Came to US with M1 status. After school, I applied for extension of stay, and it is still in the reviewing status. My assumption they will let us stay no more than a month or two. My wife is pregnant and her due date is like 3 months later. If we decide to deliver our baby in US, most probably we as parents will be at an expired status. After birth, we will certainly leave US asap. Will she be a US citizen? Can she keep this citizenship whole life even she won't be back say at least 20 years?.. Will there be any punishment waiting for us in the airport customs as we are leaving the country? Will we as parents be banned to come back again?
After her birth in a US hospital in USA, how and where do you apply for US citizenship for her? How long does it take to get the citizenship papers? We have to apply for a passport for her, how long does it take to get passport for her? And during these bureaucratic applications, will USCIS make difficulties for us because we are at an expired status?
The US is unique in this regard in that anyone born inside the US is automatically deemed to be a US citizen. IS citizens can live outside the US for as long as they like, they never lose their citizenship. Rest assured, there are no exit controls of any kind upon departing the US. You the parents will not be "banned" from coming back, if you'll otherwise meet the visitor's visa requirements in the future.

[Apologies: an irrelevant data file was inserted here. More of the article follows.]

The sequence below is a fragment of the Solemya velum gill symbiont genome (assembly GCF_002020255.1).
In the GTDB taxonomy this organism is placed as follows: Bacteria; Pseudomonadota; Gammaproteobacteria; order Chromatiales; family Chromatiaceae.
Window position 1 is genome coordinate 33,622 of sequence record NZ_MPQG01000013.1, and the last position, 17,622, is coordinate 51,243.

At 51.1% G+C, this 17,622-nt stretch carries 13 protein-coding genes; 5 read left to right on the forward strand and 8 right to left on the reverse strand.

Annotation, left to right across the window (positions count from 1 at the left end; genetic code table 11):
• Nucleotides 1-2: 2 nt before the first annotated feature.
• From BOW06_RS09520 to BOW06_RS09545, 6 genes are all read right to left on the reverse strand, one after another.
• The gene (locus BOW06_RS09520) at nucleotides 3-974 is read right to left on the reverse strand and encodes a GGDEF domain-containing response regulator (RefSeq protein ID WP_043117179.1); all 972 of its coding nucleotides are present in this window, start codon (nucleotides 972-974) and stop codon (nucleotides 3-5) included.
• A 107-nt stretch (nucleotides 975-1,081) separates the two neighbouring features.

Kindly be advised that the answer above is only general in nature cannot be construed as legal advice, given that not enough facts are known. It is your responsibility to retain a lawyer to analyze the facts specific to your particular situation in order to give you specific advice. Specific answers will require cognizance of all pertinent facts about your case. Any answers offered on Avvo are of a general nature only, and are not meant to create an attorney-client relationship.
Yes, a child born in the U.S. is a US citizen, for the rest of her life. There is no penalty to leave the country, at customs. You will have issues returning to the U.S., not because you gave birth, but if you overstay.
The above is intended only as general information, and does not constitute legal advice. You must speak with an attorney to discuss your individual case.
Yes, she will always be a US citizen.
Mr. Shusterman is a former INS Trial Attorney (1976-82) with over 35 years of immigration experience. His response to your question is general in nature, as not all the facts are known to him. You should retain an attorney experienced in immigration law to review all the facts in your case in order to receive advice specific to your case. Mr. Shusterman's statement above does not create an attorney/client relationship.
Yes she will be a US citizen and she will retain US citizenship